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Ballantine’s Literary Ads: John Steinbeck

Between 1951 and 1953, P. Ballantine and Sons Brewing Company, or simply Ballentine Beer, created a series of ads with at least thirteen different writers. They asked each one “How would you put a glass of Ballantine Ale into words?” Each author wrote a page that included reference to their beer, and in most cases not subtly. One of them was John Steinbeck, who’s the “American author of 27 books, including 16 novels, six non-fiction books, and five collections of short stories.

Today is the birthday of John Steinbeck (February 27, 1902–December 20, 1968), who was “widely known for the comic novels Tortilla Flat (1935) and Cannery Row (1945), the multi-generation epic East of Eden (1952), and the novellas Of Mice and Men (1937) and The Red Pony (1937). The Pulitzer Prize-winning The Grapes of Wrath (1939)[2] is considered Steinbeck’s masterpiece and part of the American literary canon. In the first 75 years after it was published, it sold 14 million copies.

The winner of the 1962 Nobel Prize in Literature, he has been called ‘a giant of American letters.’ His works are widely read abroad and many of his works are considered classics of Western literature.

Most of Steinbeck’s work is set in southern and central California, particularly in the Salinas Valley and the California Coast Ranges region. His works frequently explored the themes of fate and injustice, especially as applied to downtrodden or everyman protagonists.”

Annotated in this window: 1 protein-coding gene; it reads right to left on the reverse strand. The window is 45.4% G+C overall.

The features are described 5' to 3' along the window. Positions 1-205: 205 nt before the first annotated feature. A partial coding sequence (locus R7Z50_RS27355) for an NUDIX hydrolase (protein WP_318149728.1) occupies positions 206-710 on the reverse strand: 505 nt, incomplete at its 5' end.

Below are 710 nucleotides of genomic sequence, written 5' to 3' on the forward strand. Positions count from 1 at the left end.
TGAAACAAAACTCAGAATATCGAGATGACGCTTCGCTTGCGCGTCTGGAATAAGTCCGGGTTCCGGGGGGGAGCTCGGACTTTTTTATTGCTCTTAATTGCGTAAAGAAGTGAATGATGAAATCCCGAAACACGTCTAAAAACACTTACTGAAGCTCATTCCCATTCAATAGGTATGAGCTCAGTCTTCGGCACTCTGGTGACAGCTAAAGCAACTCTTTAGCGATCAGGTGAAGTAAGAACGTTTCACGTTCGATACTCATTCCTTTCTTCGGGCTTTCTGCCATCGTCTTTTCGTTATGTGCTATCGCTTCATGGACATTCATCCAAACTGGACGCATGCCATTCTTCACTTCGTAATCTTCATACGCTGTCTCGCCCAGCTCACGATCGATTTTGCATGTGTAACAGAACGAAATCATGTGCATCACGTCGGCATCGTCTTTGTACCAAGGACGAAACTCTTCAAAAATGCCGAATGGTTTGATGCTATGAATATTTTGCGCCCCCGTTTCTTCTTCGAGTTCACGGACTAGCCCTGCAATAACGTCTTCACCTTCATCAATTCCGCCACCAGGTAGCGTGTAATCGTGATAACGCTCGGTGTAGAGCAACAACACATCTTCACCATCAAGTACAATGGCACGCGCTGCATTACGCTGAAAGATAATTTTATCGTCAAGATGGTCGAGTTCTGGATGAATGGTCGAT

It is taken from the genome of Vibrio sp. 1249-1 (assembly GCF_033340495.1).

His piece for Ballantine was done in the form of a few paragraphs of one of his novels about the desert, like “The Grapes of Wrath:”

The sun is straight overhead. There isn’t enough shade to fit under a dog. The threshing machine clanks in a cloud of choking yellow chaff-dust. You wear a bandana over your nose and mouth, but your throats aches and your lips are cracking. Your shirt is black with sweat, but inside you’re dry as the Los Angeles River. The water in the barrel tastes like chaff. It only makes you thirstier.

Let’s say the boss is a man of sense and humanity. When the machine stops for lunch, he comes bucking over the stubble in a jeep, and on the back seat is a wash boiler of crushed ice and bottles of Ballantine Ale. Such a boss will never lack for threshing hands.

Well, first, you take a big swallow to cut the crust, and suddenly you can taste again. The you let cold Ballantine Ale rill into your parched throat like a spring rain on the desert. Smooth malt and hops pull together against the heat and dust and weariness. That’s the biggest thirst I know, and the best antidote.

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